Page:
John Carpenter Explains Why Modern Horror Films Aren’t Scary For Him

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It’s hard to think of a more influential and iconic horror filmmaker than “The Master Of Horror” himself: John Carpenter. Not only is he a multi-disciplined craftsman – he’s known to direct, produce, write and score his own pics – but he’s also comfortable working within a variety of contrasting genres.

That all being said, it’s safe to say that the horror genre is the American filmmaker’s real bread and butter, hence his illustrious nickname. Though Carpenter has been relatively quiet as of late – the last flick he directed was 2010’s The Ward, while the last movie he produced and scored was last year’s brilliant Halloween reboot – he did sit down recently to answer some questions regarding the modern horror genre as a whole, and here’s what he had to share:

“No, I see the plumbing,” Carpenter said when asked if modern horror movies scare him these days. “You have to be young, young is good, and know a little less [to get scared]. But when a movie does affect me, that means it’s great because it’s gotten past all my sensors.”

“There was a movie a few years ago I thought was just fabulous,” Carpenter admitted. “It was called Let The Right One In. I believe that was a Swedish film. Oh, man, that was terrific. Just terrific. It just reinvented the vampire myth quite a bit. And I liked it.”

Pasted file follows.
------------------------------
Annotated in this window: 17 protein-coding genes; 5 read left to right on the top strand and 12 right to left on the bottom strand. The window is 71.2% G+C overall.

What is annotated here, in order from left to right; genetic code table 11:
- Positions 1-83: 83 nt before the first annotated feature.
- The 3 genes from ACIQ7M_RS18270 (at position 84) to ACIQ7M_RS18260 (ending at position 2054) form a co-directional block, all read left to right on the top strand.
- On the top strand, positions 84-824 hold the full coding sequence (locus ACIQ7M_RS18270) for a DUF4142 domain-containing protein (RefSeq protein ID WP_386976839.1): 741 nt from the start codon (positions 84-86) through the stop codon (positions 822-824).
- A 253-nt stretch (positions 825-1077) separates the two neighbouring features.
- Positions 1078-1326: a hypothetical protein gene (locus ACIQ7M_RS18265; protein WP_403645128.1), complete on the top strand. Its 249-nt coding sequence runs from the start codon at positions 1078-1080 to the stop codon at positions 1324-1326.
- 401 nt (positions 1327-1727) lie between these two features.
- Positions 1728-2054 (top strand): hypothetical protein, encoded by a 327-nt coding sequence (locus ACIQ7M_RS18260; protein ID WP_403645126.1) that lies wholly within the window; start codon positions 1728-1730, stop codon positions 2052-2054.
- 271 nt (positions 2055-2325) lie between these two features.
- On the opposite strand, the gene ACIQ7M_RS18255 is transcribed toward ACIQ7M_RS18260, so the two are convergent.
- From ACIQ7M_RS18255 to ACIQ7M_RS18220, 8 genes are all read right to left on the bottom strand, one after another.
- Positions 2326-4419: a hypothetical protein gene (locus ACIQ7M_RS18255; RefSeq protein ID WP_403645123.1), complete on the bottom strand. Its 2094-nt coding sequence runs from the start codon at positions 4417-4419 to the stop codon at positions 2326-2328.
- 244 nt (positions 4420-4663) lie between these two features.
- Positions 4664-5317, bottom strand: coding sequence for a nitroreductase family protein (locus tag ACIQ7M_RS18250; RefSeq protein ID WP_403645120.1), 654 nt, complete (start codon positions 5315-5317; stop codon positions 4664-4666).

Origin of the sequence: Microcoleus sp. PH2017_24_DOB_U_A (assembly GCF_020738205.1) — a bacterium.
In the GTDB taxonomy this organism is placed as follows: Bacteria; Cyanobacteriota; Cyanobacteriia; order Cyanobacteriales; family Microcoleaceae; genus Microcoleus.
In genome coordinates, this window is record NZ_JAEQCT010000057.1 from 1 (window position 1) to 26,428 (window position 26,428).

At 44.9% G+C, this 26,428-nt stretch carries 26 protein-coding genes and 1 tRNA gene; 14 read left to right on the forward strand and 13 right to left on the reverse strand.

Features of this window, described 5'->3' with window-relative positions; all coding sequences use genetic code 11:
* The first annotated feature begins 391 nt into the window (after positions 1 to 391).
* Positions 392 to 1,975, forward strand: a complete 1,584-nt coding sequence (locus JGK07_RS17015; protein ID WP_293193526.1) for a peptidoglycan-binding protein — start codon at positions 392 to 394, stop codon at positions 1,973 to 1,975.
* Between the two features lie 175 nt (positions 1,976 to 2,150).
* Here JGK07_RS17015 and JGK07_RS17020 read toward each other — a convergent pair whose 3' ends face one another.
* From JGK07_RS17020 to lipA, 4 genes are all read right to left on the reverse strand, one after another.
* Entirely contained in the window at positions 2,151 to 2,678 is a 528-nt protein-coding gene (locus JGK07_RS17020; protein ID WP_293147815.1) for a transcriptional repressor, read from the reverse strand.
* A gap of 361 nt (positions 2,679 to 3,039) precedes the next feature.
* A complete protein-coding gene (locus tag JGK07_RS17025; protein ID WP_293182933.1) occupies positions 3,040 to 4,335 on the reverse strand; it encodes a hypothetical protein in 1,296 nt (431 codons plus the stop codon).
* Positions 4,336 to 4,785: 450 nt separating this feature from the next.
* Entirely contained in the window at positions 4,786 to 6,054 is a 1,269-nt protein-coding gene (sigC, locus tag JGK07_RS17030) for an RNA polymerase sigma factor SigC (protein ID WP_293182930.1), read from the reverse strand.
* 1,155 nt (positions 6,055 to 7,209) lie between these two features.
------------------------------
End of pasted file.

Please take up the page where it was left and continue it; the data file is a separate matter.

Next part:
From 1978’s revolutionary slasher Halloween, to 1982’s sci-fi chiller The Thing, to 1994’s apocalyptic Lovecraftian tale In The Mouth Of Madness, Carpenter has always been a pioneer, pushing boundaries across a number of genres. As a result, many younger filmmakers often end up emulating his iconic, influential style. (I’m looking at you It Follows!)

“They shouldn’t emulate anybody,” Carpenter advised. “That’s what these new filmmakers should do. They should be themselves. Pave their own way.”

The Master Of Horror did go on to touch on two other modern horror filmmakers that are currently making really fresh films in the genre as well, Jordan Peele (Get Out) and Ari Aster (Hereditary), respectively: “They’re doing great. So they got to keep going.”

We certainly agree with that, but tell us, how do you feel about John Carpenter‘s recent comments? Let us know in the usual place down below.

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